Myopia (short-sightedness)

Myopia is when people cannot see clearly in the distance without glasses or contact lenses.

What is myopia?

If someone is myopic (short sighted), they will be able to see objects that are close, clearly but objects in the distance will appear blurry without the use of corrective glasses or contact lenses. It is a very common eye condition, with up to 1 in 3 people in the UK being myopic.

The severity of short sightedness in individuals varies, from mild myopia requiring no treatment to severe myopia which can significantly affect vision. Myopia typically begins between the ages of 10 and 13, but it can also be seen in younger children. It classically gets worse during the teenage years and usually stabilises when the body has finished growing in the late teens to mid-twenties.

What are the symptoms of myopia?

The symptoms of myopia in children can include sitting close to the TV or at the front of their school class to read the whiteboard, frequently rubbing their eyes, and complaining of tired eyes or headaches. Similarly, short sightedness symptoms in adults include difficulty reading things in the distance, such as road signs, headaches, fatigue, eye strain and squinting.

Individuals with very severe short sightedness may also be more likely to develop associated eye conditions. These can include a lazy eye or strabismus (squint) in children, as well as glaucoma, retinal detachment and cataracts in adults. In some very severe cases of myopia, a form of wet or dry macular degeneration may also form. Reassuringly, however, most people with short sightedness will never develop any associated diseases and have good vision throughout their lives.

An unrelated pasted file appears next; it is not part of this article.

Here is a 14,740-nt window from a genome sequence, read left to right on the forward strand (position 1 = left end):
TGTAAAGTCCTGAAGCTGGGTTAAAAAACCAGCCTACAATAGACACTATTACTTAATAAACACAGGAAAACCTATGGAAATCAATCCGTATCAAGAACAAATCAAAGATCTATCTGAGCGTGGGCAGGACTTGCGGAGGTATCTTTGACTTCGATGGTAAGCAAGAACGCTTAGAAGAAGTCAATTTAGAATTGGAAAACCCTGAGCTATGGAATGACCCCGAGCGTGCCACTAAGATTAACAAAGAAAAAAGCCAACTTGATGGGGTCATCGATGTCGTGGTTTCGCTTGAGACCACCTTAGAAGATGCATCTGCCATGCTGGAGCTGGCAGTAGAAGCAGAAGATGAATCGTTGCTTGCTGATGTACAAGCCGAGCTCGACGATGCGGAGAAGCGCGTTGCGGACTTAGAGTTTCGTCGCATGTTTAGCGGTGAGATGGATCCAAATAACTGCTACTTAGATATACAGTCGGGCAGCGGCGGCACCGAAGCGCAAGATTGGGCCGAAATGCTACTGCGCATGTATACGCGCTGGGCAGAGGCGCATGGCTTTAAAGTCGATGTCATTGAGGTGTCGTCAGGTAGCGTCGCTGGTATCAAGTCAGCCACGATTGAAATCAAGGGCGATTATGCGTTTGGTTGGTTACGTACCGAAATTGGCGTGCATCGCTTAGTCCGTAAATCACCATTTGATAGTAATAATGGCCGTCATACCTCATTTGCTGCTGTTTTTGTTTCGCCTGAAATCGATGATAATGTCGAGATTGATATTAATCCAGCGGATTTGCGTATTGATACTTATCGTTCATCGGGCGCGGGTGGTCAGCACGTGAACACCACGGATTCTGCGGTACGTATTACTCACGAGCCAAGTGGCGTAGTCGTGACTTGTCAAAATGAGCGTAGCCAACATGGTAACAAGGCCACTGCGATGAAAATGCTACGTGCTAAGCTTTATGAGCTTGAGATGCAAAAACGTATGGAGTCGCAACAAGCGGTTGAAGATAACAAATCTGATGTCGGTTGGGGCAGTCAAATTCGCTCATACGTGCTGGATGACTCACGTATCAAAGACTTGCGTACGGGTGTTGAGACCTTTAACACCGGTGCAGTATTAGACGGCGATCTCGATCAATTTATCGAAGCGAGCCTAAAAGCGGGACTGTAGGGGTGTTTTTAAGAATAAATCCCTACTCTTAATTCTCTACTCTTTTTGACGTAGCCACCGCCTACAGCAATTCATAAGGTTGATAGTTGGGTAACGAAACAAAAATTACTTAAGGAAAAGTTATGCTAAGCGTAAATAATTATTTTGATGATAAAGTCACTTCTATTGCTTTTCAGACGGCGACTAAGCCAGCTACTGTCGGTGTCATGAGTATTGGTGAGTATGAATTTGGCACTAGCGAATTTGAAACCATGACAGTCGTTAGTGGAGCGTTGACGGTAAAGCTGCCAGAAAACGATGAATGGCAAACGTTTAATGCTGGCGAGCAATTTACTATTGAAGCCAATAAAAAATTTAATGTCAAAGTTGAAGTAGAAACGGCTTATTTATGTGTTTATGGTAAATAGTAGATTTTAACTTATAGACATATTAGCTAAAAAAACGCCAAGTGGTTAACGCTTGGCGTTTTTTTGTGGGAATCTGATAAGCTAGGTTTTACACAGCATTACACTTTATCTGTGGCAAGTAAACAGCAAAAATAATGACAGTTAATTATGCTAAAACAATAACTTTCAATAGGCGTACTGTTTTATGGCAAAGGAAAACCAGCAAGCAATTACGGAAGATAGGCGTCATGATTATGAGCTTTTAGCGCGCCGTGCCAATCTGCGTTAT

If you notice any signs and symptoms of myopia, you should schedule an eye test with an optician. It is recommended that you have routine eye tests every two years but you can book an examination if you notice any changes in your vision. Your optician will be able to assess your eyes and conduct a short sighted test to confirm if you have the condition. They will also be able to tell you what your myopia prescription is for myopia glasses or contact lenses to correct your short-sightedness

What causes myopia?

Short sightedness is a focusing problem of the eye. It occurs when the eye grows too long, leading to a mismatch between the focus point of the lens in the eye and the position of retina where images are focused. Light coming through the lens is not focusing properly on the retina, because it is further back due to the long eye. As the light is instead focusing in front of the retina and too far forward in the eye, this makes objects in the distance appear blurry and out of focus.

Why some people are myopic is not always clear. In some cases the condition can run in families. Myopia has also been linked to spending long periods of time focusing on close up objects during childhood. A common misconception is that age can cure short sightedness. While some people with a low-level of the condition may not require any corrective lens for myopia, their distance vision will not improve over time and can potentially deteriorate.

Myopia treatment is available at Moorfields Private

You can self-fund or use private medical insurance to fund your treatment.

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